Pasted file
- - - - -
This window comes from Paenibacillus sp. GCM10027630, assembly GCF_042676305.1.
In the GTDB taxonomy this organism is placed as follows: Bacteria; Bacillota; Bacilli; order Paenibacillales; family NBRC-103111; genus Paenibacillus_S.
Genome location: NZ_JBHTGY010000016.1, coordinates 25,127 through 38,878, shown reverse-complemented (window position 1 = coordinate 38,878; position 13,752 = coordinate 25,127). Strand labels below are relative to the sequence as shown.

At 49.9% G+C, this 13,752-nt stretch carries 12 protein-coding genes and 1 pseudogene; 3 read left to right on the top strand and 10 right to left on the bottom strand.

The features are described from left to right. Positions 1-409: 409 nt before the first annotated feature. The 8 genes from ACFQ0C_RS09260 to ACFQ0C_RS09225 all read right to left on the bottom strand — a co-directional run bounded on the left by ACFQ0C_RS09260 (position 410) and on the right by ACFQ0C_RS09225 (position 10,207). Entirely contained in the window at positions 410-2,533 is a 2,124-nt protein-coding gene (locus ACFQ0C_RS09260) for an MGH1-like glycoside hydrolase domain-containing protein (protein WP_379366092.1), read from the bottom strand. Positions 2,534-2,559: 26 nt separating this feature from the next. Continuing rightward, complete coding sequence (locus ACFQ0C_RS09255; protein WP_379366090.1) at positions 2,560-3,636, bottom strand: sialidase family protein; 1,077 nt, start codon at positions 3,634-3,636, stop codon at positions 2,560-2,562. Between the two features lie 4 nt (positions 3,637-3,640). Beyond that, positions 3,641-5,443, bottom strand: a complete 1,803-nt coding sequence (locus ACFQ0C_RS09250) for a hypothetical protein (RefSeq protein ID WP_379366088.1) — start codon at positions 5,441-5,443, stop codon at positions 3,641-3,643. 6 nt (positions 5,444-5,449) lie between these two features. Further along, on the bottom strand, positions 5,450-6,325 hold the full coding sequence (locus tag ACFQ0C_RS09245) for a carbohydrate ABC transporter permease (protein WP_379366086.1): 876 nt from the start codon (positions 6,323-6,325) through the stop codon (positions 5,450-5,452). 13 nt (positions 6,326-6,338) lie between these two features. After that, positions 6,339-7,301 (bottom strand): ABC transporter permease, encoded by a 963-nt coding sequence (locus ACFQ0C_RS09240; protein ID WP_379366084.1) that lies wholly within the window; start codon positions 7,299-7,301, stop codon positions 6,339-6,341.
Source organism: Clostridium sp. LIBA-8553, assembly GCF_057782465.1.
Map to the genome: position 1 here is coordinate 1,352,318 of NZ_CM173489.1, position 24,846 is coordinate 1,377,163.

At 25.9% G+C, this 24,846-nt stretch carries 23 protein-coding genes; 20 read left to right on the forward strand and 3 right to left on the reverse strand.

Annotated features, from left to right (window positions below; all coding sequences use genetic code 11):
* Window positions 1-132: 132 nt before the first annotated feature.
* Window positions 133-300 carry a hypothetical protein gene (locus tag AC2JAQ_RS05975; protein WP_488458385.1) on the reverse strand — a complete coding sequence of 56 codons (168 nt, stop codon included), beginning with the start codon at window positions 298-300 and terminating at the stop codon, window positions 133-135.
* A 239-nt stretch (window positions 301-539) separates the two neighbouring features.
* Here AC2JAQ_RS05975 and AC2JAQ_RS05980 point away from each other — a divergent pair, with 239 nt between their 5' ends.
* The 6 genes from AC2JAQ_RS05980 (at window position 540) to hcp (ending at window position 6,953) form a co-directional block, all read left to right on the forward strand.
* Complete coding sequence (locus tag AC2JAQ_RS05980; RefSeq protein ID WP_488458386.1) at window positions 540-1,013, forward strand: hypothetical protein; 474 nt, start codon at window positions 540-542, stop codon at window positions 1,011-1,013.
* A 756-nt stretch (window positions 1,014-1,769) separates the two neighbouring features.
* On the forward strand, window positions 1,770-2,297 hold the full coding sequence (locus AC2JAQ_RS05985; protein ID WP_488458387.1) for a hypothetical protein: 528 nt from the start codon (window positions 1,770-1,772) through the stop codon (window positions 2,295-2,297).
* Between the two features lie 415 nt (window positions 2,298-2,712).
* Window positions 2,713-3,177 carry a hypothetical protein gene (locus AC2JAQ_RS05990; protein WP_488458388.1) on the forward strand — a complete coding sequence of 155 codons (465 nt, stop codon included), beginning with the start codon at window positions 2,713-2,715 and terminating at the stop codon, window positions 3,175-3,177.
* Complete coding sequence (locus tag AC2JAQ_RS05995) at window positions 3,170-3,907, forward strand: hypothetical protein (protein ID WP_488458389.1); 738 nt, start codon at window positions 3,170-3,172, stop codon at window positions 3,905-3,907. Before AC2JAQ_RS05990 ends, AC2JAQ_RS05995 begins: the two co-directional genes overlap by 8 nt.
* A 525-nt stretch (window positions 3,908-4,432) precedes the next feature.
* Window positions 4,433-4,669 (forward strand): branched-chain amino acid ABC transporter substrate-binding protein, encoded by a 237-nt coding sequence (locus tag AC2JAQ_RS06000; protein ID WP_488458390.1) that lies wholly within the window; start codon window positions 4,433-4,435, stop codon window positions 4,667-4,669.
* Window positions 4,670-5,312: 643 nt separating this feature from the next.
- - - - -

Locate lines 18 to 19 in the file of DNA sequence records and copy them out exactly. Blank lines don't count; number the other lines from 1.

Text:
* Between the two features lie 415 nt (window positions 2,298-2,712).
* Window positions 2,713-3,177 carry a hypothetical protein gene (locus AC2JAQ_RS05990; protein WP_488458388.1) on the forward strand — a complete coding sequence of 155 codons (465 nt, stop codon included), beginning with the start codon at window positions 2,713-2,715 and terminating at the stop codon, window positions 3,175-3,177.